Ian Prior, a versatile half-back who has represented Western Force in 2019 and 2020 Rapid Rugby tournaments as well as the 2019 NRC and Super Rugby AU in 2021, went further.
“On the defensive side, you have to be wary of [the 50:22],” he said, before outlining another layer of deception. “But you can also lure the other team into [kicking] if you play quite shallow with two at the back. Then it becomes a bit of a race to see who can execute their skills better.”
Essentially, the cat-and-mouse relationship between kicking and back-field coverage, which often sees wide passing to coax defending wings up from deep positions and manipulate space in behind, remains. Only the stakes are higher.
“The kick can give you a 60-metre net gain and it’s your ball, too,” added Prior, who notched up a number of 50:22s in a victorious 2019 NRC campaign for the Force. A strong driving maul was one of their chief weapons.
“A lineout in the opposition 22 can be a game-changer in terms of momentum. I think it’s a great rule. Even if it’s one defender you take out, it still opens up a great deal of options.”
In breathless Rapid Rugby, which did not allow the ball to be kicked out on the full at all, the significance of a 50:22 is mitigated by another quirky law. Attacks that begin behind a team’s own 22 and travel all the way up to the opposing try-line can yield nine-point tries. Under regular laws, even without that bonus, Sneddon predicts a fascinating trade-off.
“If they have two in the tackle and two and a half in the back-field, there is going to be space. From the point of view of an attack coach, it would promote playing to that space a little more.
“From a defensive point of view, coaches will still say: ‘Right, if they want to run it back, let’s kick and put the emphasis on our chase and keep them back there’.”
When are 50:22s happening?
Last year, South China Tigers’ playmakers sat down to theorise about 50:22s. Turnover ball was the first area they identified as a chance for game-changing strikes.
England have been extremely effective themselves when kicking in these transition situations. Take this try, set up by Owen Farrell and scored by Jonny May against Wales in 2018…
…or this one against France a year later. Just 14 seconds span between Tom Curry and Courtney Lawes forcing a tackle-turnover and May dotting down from Elliot Daly’s grubber:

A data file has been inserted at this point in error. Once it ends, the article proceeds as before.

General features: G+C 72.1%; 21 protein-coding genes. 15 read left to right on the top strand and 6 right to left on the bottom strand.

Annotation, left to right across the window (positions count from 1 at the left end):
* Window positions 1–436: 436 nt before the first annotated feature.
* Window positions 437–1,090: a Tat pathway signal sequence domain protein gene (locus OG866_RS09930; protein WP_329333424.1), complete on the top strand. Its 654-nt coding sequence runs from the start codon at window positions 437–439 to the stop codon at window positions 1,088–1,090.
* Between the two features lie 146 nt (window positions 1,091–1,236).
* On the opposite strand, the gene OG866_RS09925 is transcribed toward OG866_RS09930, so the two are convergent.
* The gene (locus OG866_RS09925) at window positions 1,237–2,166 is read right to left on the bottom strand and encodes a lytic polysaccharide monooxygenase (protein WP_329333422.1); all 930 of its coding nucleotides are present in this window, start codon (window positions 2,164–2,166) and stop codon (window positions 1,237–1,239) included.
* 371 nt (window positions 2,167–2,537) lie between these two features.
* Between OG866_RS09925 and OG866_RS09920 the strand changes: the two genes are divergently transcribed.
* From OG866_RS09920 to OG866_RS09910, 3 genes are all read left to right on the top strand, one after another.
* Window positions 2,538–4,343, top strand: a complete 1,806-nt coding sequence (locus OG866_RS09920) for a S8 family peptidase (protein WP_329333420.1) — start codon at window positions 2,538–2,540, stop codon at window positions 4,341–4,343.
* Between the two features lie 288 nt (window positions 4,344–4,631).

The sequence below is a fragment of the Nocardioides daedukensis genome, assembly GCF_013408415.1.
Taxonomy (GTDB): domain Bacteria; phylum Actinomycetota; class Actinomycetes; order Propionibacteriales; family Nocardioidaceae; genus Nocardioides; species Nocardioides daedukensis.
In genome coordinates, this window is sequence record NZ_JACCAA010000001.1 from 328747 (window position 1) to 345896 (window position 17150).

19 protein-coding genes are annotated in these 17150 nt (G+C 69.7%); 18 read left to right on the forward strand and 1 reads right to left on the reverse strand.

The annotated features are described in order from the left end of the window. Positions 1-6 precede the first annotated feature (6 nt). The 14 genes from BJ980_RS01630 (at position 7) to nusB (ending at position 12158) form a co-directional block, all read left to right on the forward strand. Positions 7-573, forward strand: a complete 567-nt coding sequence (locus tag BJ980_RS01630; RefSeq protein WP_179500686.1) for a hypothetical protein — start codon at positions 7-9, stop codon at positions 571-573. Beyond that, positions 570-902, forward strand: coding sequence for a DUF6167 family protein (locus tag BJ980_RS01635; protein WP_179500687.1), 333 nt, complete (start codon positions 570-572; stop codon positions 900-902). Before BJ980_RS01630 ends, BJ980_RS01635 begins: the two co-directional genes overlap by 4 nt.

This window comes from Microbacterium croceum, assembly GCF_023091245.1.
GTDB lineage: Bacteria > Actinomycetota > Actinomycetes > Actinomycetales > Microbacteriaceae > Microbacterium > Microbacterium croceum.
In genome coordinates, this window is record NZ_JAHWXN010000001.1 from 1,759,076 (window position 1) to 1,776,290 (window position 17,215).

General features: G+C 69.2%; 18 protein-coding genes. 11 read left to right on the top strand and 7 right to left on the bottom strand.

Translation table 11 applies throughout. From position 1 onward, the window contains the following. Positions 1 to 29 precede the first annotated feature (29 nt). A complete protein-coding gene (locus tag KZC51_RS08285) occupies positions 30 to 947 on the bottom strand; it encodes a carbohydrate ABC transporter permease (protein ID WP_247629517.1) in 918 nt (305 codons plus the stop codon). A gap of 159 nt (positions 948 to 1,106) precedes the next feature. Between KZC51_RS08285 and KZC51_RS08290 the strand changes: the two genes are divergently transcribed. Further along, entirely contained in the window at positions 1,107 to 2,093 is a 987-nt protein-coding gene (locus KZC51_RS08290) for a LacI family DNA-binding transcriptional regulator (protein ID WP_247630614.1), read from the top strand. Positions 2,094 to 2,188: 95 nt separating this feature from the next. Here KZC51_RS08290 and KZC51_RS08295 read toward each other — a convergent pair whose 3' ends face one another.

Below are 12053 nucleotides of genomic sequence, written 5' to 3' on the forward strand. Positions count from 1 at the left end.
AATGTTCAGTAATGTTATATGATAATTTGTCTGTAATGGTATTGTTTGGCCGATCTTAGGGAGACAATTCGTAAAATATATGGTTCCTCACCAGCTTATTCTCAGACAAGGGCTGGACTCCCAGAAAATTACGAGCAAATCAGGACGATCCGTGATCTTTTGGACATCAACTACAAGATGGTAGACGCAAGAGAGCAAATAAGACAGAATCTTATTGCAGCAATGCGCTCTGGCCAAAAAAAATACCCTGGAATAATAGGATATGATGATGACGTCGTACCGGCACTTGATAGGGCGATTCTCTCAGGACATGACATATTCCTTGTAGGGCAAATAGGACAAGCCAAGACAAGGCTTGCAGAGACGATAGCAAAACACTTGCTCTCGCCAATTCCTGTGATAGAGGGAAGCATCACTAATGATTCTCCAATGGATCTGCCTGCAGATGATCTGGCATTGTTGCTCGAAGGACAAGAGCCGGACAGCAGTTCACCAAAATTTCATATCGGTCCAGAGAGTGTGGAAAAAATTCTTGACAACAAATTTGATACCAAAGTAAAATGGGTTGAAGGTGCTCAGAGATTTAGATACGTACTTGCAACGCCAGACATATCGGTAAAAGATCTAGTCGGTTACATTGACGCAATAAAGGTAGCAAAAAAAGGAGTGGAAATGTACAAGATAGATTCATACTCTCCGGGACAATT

Yet another similar finish from May arrived at Rugby World Cup 2019. Henry Slade sets it up:
Scrums were also brought up in South China Tigers’ meeting. In the middle of the field, deploying a kicker at first-receiver on either side of a set piece can cause serious headaches. Prior has accomplished a 50:22 for Force after shuffling away from his number eight and receiving a pass from the base.
“With a four-two defensive set-up, you often need a full-back to cover the whole field, unless they go with two back – and if they do that there are obviously opportunities to get gain-line success there.”
He had more ideas concerning phase-play.
“The other option from scrum-half was to go against the grain with a ‘toppy’, when the ball bounces and gets a bit of a roll after their wing has come up a bit early and becomes disconnected from their full-back.”
South China Tigers did not manage any 50:22s against Manuma Samoa in 2020. They could, and perhaps should, have had three. This was one passage from which they might have capitalised.
It begins as Manuma Samoa clear from their own 22:
South China Tigers gather and run the ball back:
Their counter is initially stopped just before halfway, meaning a 50:22 is in play on the next phase over towards the far touchline, Manuma Samoa’s back-field coverage is slightly confused and shallow.
South China Tigers identify this, so after a flat first-receiver steps up…
…a swivel-pass gives a playmaker time:
The kick aims to find space and bounce into touch beyond the 22…
…but is mis-hit and stays in-field:
The 50:22 is sure to alter the mundane kick-tennis rallies that punctuate every professional match. It might gradually eradicate them.
- A version of this analysis was first published in 2020